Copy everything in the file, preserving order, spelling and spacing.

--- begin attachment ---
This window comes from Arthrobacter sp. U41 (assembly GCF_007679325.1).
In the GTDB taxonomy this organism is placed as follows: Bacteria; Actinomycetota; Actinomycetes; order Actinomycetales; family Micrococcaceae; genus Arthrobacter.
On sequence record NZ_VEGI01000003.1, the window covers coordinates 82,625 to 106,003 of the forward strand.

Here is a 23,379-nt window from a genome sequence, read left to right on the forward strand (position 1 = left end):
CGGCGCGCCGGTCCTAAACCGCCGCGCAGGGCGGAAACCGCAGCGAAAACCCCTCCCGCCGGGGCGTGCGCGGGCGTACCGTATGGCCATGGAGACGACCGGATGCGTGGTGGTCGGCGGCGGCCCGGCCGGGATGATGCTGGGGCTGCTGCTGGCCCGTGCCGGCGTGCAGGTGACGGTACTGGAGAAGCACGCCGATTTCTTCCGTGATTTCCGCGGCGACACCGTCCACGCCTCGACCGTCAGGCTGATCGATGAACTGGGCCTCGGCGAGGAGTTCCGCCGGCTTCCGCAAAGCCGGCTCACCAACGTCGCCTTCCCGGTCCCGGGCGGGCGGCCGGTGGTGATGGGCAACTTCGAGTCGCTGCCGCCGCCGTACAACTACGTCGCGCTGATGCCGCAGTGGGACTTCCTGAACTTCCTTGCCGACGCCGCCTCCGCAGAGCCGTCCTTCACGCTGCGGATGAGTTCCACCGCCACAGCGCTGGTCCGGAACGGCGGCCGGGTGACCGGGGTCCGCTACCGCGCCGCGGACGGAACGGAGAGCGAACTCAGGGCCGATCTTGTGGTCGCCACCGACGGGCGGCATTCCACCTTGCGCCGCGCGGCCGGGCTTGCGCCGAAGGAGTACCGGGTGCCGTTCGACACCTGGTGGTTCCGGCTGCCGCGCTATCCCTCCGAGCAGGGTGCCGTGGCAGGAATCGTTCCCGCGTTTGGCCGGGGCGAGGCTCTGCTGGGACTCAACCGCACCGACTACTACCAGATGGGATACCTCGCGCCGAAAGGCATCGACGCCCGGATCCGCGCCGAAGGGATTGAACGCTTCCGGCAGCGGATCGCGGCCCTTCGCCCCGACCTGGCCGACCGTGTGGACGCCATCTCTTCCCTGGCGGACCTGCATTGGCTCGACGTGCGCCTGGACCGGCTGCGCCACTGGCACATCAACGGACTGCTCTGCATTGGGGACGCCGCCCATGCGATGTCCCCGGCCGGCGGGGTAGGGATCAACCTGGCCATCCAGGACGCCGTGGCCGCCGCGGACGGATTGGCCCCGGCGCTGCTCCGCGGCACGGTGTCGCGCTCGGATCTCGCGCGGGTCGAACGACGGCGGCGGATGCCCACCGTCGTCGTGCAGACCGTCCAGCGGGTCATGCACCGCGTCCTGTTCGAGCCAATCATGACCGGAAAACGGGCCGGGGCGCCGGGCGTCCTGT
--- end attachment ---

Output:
This window comes from Arthrobacter sp. U41 (assembly GCF_007679325.1).
In the GTDB taxonomy this organism is placed as follows: Bacteria; Actinomycetota; Actinomycetes; order Actinomycetales; family Micrococcaceae; genus Arthrobacter.
On sequence record NZ_VEGI01000003.1, the window covers coordinates 82,625 to 106,003 of the forward strand.

Here is a 23,379-nt window from a genome sequence, read left to right on the forward strand (position 1 = left end):
CGGCGCGCCGGTCCTAAACCGCCGCGCAGGGCGGAAACCGCAGCGAAAACCCCTCCCGCCGGGGCGTGCGCGGGCGTACCGTATGGCCATGGAGACGACCGGATGCGTGGTGGTCGGCGGCGGCCCGGCCGGGATGATGCTGGGGCTGCTGCTGGCCCGTGCCGGCGTGCAGGTGACGGTACTGGAGAAGCACGCCGATTTCTTCCGTGATTTCCGCGGCGACACCGTCCACGCCTCGACCGTCAGGCTGATCGATGAACTGGGCCTCGGCGAGGAGTTCCGCCGGCTTCCGCAAAGCCGGCTCACCAACGTCGCCTTCCCGGTCCCGGGCGGGCGGCCGGTGGTGATGGGCAACTTCGAGTCGCTGCCGCCGCCGTACAACTACGTCGCGCTGATGCCGCAGTGGGACTTCCTGAACTTCCTTGCCGACGCCGCCTCCGCAGAGCCGTCCTTCACGCTGCGGATGAGTTCCACCGCCACAGCGCTGGTCCGGAACGGCGGCCGGGTGACCGGGGTCCGCTACCGCGCCGCGGACGGAACGGAGAGCGAACTCAGGGCCGATCTTGTGGTCGCCACCGACGGGCGGCATTCCACCTTGCGCCGCGCGGCCGGGCTTGCGCCGAAGGAGTACCGGGTGCCGTTCGACACCTGGTGGTTCCGGCTGCCGCGCTATCCCTCCGAGCAGGGTGCCGTGGCAGGAATCGTTCCCGCGTTTGGCCGGGGCGAGGCTCTGCTGGGACTCAACCGCACCGACTACTACCAGATGGGATACCTCGCGCCGAAAGGCATCGACGCCCGGATCCGCGCCGAAGGGATTGAACGCTTCCGGCAGCGGATCGCGGCCCTTCGCCCCGACCTGGCCGACCGTGTGGACGCCATCTCTTCCCTGGCGGACCTGCATTGGCTCGACGTGCGCCTGGACCGGCTGCGCCACTGGCACATCAACGGACTGCTCTGCATTGGGGACGCCGCCCATGCGATGTCCCCGGCCGGCGGGGTAGGGATCAACCTGGCCATCCAGGACGCCGTGGCCGCCGCGGACGGATTGGCCCCGGCGCTGCTCCGCGGCACGGTGTCGCGCTCGGATCTCGCGCGGGTCGAACGACGGCGGCGGATGCCCACCGTCGTCGTGCAGACCGTCCAGCGGGTCATGCACCGCGTCCTGTTCGAGCCAATCATGACCGGAAAACGGGCCGGGGCGCCGGGCGTCCTGT